As Northern Rock, a British regional bank, implodes into a colourful curiosity of the repercussions of the US sub-prime crisis, there may be a lesson or two for bank regulators in Australia.

What on earth are the relevant rules for a bank failure? What alternative rules are under discussion?

Australia’s government – a colourless curiosity of a different kind – is stumbling towards the end of its current parliament (its fourth in all). And what has the government gotten up to in the realm of financial services supervision during this term?

Nothing of any consequence is one answer.

In the in-tray of the lazy Treasurer, Peter Costello – to personify a deeper bureaucratic problem – is the proposal by the Council of Financial Regulators (made public in November 2006) for a system of financial guarantees. The proposals largely follow the recommendations arising from the work of Kevin Davis (of the University of Melbourne) in his study of financial system guarantees, published in March 2004.

The Davis report followed the muddle created by the collapse of HIH Insurance in 2001 and the need to devise a system to compensate some policy holders in the wake of that collapse.

The Council of Financial Regulators (comprising ACCC, APRA, ASIC and RBA) proposed a scheme that would apply to deposit taking institutions (banks, building societies and credit unions) and also to life insurers, friendly societies, and general insurers (defined to include “limited superannuation products” whatever that means).

The scheme would cover only “capital certain” promises, including deposits, claims on insurance policies, guaranteed life insurance savings and annuity products. The scheme would not cover managed investment schemes and market-linked products, including ordinary superannuation products.

The proposed coverage limit would be around $50,000, with “tightly defined discretion” for the scheme administrator to pay higher amounts in “specified circumstances”. The regulators propose that initial payouts be for only 90 per cent of any claim (up to the cap) with the balance paid only when the liquidator of a failed bank or insurer had the assets available to pay the balance. The regulators describe this as a co-insurance premium.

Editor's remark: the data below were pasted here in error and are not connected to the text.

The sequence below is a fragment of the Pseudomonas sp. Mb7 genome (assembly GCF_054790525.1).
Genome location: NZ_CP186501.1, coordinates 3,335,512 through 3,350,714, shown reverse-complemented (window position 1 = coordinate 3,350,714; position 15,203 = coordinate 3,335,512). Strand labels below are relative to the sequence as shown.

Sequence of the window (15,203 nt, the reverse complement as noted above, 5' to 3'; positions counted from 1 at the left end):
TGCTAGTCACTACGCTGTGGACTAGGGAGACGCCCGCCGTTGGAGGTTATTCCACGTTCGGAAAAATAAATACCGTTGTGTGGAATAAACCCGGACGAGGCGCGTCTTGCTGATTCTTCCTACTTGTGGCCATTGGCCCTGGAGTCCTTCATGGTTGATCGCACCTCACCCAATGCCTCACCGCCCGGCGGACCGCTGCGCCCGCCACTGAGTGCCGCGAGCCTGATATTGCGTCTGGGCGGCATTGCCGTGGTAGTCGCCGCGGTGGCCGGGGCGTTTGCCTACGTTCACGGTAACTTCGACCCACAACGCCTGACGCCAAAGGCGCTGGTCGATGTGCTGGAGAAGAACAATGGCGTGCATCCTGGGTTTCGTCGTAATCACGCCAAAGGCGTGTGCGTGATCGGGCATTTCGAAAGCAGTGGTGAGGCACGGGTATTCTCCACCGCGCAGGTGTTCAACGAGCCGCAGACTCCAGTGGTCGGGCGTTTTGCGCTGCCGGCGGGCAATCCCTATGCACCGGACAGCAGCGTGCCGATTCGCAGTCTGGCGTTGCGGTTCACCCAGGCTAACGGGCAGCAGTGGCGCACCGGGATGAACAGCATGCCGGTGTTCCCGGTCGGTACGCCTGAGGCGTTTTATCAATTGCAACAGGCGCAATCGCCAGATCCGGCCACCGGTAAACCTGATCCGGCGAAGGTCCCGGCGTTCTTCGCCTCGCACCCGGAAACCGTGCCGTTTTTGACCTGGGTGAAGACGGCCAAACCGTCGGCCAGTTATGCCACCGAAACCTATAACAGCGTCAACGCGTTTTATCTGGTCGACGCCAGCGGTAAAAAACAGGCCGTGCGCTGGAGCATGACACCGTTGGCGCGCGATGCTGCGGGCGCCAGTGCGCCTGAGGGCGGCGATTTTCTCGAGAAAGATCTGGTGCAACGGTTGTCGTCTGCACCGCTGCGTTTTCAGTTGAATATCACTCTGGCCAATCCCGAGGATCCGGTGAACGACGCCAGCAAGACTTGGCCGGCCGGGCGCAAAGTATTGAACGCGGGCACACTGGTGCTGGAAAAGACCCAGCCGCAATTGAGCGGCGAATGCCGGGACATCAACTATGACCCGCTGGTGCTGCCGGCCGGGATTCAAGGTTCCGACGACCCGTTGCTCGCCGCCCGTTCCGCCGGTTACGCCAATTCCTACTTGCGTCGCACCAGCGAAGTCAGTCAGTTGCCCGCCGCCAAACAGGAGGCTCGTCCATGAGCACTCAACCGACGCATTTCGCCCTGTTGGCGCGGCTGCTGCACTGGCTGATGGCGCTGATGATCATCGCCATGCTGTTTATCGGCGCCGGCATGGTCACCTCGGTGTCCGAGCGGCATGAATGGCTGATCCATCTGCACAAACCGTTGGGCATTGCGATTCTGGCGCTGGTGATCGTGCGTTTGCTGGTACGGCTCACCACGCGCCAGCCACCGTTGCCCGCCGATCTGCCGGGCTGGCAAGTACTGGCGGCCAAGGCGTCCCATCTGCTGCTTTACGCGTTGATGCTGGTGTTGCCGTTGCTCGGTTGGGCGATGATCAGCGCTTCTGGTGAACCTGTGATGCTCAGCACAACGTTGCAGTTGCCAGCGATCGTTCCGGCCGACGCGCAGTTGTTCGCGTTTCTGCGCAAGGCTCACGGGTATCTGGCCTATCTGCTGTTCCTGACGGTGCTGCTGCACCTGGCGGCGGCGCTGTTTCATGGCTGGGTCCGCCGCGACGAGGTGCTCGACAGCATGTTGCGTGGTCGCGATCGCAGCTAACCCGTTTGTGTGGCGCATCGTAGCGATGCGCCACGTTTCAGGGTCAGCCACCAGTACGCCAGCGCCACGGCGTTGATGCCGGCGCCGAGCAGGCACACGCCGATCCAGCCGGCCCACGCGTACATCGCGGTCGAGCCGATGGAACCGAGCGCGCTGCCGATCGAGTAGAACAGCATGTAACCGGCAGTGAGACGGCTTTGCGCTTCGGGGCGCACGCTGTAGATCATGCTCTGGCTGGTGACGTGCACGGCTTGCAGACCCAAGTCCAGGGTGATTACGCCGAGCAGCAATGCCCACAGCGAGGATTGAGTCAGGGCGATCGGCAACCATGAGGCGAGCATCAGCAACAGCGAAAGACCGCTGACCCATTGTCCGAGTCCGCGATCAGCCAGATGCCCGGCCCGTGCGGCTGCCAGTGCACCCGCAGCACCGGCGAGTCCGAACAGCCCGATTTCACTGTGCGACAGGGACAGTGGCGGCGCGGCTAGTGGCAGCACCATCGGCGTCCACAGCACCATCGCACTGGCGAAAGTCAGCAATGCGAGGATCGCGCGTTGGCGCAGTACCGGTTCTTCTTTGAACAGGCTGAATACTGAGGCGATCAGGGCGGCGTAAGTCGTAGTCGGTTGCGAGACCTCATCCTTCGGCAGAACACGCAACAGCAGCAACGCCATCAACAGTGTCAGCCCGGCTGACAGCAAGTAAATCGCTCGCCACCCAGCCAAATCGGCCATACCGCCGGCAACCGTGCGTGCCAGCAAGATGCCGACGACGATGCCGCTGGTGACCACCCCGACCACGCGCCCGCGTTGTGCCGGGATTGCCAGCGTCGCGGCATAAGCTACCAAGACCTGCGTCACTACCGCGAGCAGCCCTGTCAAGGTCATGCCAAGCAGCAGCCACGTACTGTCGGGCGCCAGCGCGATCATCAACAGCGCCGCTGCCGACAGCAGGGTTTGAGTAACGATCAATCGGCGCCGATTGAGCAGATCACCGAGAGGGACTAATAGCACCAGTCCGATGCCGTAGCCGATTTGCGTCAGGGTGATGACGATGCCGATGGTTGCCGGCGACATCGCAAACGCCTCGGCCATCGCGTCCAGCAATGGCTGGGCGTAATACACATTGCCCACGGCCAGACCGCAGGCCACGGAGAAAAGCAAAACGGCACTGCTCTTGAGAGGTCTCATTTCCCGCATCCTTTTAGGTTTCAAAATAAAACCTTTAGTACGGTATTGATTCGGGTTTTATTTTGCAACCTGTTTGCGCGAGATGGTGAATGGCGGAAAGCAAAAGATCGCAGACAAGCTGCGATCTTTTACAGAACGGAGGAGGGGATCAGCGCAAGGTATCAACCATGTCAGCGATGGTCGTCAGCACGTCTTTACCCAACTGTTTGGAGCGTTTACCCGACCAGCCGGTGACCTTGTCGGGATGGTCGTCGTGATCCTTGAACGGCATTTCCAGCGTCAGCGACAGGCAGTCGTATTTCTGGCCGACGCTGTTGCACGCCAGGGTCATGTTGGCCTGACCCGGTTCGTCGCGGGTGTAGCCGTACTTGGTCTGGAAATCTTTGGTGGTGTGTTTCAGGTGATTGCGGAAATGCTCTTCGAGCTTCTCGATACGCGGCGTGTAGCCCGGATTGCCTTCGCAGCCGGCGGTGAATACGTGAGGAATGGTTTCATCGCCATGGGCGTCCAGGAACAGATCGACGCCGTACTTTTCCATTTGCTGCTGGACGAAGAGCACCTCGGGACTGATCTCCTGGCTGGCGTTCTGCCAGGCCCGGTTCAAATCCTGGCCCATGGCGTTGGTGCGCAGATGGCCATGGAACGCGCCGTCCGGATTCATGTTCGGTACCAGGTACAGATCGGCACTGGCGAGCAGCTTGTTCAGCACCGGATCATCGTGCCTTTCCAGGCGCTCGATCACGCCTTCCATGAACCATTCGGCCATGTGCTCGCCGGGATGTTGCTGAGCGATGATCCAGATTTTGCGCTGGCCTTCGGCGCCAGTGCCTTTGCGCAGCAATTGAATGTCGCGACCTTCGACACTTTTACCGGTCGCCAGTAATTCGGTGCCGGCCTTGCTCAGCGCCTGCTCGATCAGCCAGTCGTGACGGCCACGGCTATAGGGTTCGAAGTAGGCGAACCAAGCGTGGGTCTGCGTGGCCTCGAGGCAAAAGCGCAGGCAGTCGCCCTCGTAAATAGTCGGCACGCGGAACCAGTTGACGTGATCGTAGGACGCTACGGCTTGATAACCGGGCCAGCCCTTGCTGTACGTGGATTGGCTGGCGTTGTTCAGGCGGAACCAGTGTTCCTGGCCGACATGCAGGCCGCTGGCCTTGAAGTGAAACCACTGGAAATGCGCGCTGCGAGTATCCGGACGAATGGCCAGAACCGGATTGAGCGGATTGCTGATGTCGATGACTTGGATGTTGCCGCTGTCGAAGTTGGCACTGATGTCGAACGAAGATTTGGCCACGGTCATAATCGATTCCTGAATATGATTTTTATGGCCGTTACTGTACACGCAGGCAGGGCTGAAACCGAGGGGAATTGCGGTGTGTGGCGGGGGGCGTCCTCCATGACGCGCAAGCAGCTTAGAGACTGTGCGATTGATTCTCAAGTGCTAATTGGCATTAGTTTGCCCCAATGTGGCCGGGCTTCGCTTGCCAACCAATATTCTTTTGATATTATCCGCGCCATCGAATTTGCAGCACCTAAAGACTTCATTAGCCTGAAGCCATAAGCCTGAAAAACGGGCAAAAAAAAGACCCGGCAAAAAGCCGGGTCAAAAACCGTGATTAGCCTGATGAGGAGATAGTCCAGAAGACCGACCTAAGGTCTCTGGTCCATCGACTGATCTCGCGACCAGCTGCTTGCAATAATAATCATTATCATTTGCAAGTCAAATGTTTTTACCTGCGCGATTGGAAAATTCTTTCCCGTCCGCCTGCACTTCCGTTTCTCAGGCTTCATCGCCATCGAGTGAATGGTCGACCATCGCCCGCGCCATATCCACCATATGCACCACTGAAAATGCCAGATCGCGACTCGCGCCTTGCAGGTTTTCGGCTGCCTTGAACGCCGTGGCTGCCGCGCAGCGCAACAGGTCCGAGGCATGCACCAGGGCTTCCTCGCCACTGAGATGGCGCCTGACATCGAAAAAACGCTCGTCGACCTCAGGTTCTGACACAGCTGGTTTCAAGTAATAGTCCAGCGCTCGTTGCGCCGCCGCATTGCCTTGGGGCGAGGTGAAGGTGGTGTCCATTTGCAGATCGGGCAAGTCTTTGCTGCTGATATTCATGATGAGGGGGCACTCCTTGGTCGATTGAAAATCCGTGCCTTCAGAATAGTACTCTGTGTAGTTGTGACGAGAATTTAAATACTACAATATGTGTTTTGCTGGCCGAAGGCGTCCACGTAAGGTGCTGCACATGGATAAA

The scheme would be restricted to liabilities in Australia, with initial funding via budget appropriation and loans from the Reserve Bank, with payments and scheme costs recovered from the sale of assets of the failed entity. Industry levies would apply to cover the cost of any shortfall.

What’s the fate of this scheme? And what’s the government’s position? Who knows.

What is known is that banks oppose it and the government and its agencies have, deliberately or otherwise, let it drift. Banks and the ABA don’t like it, and really prefer the status quo, which is a mix of ignorance and confusion over what sort of support would be available in the event of a banking crisis.

And banks could point to contradictions now evident in Britain where overnight the Chancellor of the Exchequer, Alistair Darling, said early in the day deposits of Northern Rock are “backed by the Bank of England” when the actual deposit insurance system only guarantees deposits up to 37,500 pounds.

By later in the day, the position of Britain’s government shifted. Darling said later that “should it be necessary, we and the Bank of England will put in place arrangements that guarantee all the existing deposit arrangements” at Northern Rock.

So apparently unconditional and potentially unlimited government guarantees are in place in other markets.

Peter Fray

Inoculate yourself against the spin

Get Crikey for just $1 a week and support our journalists’ important work of uncovering the hypocrisies that infest our corridors of power.

If you haven’t joined us yet, subscribe today to get your first 12 weeks for $12 and get the journalism you need to navigate the spin.

Peter Fray
Editor-in-chief of Crikey

JOIN NOW